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Probate

Posted on Feb 22, 2015 by in Heirships | 0 comments

Naming the heirs to your assets and properties and the specific amount of inheritance which you intend to leave to each are the primary reasons why the need for a will. A will should also name the person who you would want to be the executor (the person charged with the administration) of your estate. If your will fails to appoint an executor, then the court will name one instead. An executor should be at least 18 years old and has not been convicted of a felony. While some choose a lawyer, an accountant, or a financial consultant as their executor, others choose their spouse, child, relative or very close friend.

The tasks demanded of an executor, besides properly managing your estate, also include: making certain that all the assets and properties mentioned in your will are accounted for; settling all your debts from creditors and taxes; and, after payment of all debts, distributing the remaining assets and properties to all heirs named in the will.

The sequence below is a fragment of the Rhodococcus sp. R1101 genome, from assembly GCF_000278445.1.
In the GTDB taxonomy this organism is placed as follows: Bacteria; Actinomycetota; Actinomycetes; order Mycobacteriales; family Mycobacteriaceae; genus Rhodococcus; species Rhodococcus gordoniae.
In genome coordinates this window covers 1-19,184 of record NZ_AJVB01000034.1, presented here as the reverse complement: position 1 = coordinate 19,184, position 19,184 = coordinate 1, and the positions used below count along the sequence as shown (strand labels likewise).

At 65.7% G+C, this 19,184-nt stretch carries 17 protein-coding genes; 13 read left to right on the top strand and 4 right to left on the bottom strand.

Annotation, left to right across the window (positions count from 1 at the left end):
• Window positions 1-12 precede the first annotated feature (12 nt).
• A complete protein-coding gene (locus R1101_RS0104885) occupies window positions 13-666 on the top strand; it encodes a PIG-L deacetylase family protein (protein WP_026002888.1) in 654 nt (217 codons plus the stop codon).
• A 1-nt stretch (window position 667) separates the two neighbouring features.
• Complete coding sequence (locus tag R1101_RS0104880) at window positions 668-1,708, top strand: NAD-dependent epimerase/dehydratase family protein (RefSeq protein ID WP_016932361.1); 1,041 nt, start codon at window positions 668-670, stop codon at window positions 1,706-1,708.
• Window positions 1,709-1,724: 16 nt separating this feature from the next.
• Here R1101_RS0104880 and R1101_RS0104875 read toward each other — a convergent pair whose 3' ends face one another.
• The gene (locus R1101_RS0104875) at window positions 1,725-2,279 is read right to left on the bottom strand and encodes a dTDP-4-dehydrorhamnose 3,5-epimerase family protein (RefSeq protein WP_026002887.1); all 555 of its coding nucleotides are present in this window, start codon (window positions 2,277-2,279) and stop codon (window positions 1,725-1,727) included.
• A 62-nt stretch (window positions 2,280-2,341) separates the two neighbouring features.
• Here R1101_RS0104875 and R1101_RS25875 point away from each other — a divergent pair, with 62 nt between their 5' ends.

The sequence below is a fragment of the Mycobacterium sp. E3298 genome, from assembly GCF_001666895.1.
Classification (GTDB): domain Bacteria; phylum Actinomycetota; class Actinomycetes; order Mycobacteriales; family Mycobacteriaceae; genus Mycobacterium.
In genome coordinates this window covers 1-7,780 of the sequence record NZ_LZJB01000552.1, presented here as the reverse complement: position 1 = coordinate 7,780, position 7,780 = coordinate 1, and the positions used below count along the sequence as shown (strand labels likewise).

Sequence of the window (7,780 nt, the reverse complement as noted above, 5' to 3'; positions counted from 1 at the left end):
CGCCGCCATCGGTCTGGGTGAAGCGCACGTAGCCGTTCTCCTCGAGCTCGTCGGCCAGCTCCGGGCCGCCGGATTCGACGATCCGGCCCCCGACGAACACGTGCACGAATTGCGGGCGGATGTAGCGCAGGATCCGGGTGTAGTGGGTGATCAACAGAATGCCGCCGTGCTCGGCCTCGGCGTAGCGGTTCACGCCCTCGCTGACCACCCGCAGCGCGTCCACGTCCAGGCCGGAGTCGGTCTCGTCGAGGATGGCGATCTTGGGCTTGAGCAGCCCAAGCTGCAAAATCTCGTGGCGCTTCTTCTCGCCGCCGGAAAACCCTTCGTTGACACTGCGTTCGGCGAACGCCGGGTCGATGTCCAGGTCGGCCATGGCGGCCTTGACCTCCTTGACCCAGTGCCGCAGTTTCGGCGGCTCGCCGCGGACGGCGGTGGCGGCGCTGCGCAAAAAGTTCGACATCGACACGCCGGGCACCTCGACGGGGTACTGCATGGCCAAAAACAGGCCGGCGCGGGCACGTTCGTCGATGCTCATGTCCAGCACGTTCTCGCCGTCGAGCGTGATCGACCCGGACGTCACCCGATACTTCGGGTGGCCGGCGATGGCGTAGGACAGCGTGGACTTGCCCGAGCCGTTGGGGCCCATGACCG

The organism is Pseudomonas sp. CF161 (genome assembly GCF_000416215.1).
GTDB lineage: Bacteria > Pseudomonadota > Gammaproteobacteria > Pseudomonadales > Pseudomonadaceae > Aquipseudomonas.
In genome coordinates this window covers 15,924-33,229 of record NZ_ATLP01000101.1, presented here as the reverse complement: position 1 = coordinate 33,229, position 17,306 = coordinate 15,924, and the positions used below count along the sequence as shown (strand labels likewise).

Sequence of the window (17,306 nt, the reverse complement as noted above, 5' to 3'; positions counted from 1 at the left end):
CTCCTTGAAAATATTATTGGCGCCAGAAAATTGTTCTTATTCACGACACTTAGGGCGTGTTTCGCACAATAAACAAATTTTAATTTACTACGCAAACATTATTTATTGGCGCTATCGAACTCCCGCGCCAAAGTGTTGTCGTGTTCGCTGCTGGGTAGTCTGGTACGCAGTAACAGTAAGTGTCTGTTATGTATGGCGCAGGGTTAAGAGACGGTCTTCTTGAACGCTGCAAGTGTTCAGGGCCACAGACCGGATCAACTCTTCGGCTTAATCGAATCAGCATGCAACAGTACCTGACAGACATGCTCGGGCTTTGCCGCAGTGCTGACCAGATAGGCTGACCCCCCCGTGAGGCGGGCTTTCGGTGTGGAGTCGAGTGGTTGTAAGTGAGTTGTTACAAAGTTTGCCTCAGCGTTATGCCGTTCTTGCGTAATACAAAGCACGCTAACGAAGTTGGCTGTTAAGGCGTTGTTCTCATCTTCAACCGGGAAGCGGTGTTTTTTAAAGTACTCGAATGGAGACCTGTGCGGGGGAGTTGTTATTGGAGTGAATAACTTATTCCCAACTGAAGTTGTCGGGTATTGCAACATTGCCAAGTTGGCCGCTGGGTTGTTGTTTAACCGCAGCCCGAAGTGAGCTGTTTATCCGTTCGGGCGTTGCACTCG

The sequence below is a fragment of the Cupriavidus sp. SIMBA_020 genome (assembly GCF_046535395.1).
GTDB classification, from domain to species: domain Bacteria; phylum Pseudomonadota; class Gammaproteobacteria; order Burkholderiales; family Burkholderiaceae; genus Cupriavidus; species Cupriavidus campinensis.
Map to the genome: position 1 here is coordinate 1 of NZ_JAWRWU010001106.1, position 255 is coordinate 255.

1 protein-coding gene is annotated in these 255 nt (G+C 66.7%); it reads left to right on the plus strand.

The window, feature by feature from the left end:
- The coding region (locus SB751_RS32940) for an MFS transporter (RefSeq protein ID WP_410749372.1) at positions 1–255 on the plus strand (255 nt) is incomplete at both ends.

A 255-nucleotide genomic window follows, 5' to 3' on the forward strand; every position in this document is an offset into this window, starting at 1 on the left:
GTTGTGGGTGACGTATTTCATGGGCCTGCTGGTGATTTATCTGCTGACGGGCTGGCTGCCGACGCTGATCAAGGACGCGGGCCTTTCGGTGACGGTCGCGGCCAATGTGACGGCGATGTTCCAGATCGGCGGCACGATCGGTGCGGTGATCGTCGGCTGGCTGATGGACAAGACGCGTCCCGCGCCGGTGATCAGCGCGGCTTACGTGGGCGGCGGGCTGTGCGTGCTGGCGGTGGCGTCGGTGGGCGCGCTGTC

For the executor to be able to perform all tasks, his/her appointment will first need to be declared and proven legally. This legal act proving an executor’s appointment is included in a court proceeding called a probate.

According to the website of Peck Ritchey, LLC, the purpose of a probate is to establish the validity of a will. The whole process actually begins with the filing of your Will at the appropriate court (in the state where you reside). The filing is followed with a request that the court approves your Will, as well as make a formal or official appointment of an executor (an executor who will be formally appointed by the court will be issued a document which proves his/her authority to administrate your estate. This document is called the Letters Probate).

Probates essentially comprise two steps. The first requires payment of all your debts, while the second calls for the distribution of all remaining assets and properties to your heirs. After a death notice (death of the estate owner) has been published in the state’s local paper (this is to give creditors, who may have interest in the owner’s estates, enough period to file a claim against such estate) notice to all heirs identified in your Will should also be made to inform them of any court-scheduled probate.

Due to the many legal requirements associated with making a will or estate plan and the steps involved in the probate procedure (plus the need to know the specific laws of your state regarding all mentioned concerns), it is helpful to seeking the assistance of a knowledgeable, highly-skilled, and experienced probate lawyer. Your lawyer will also help make sure that all necessary legal documents are identify and completed to make sure that your will earns the court’s approval.

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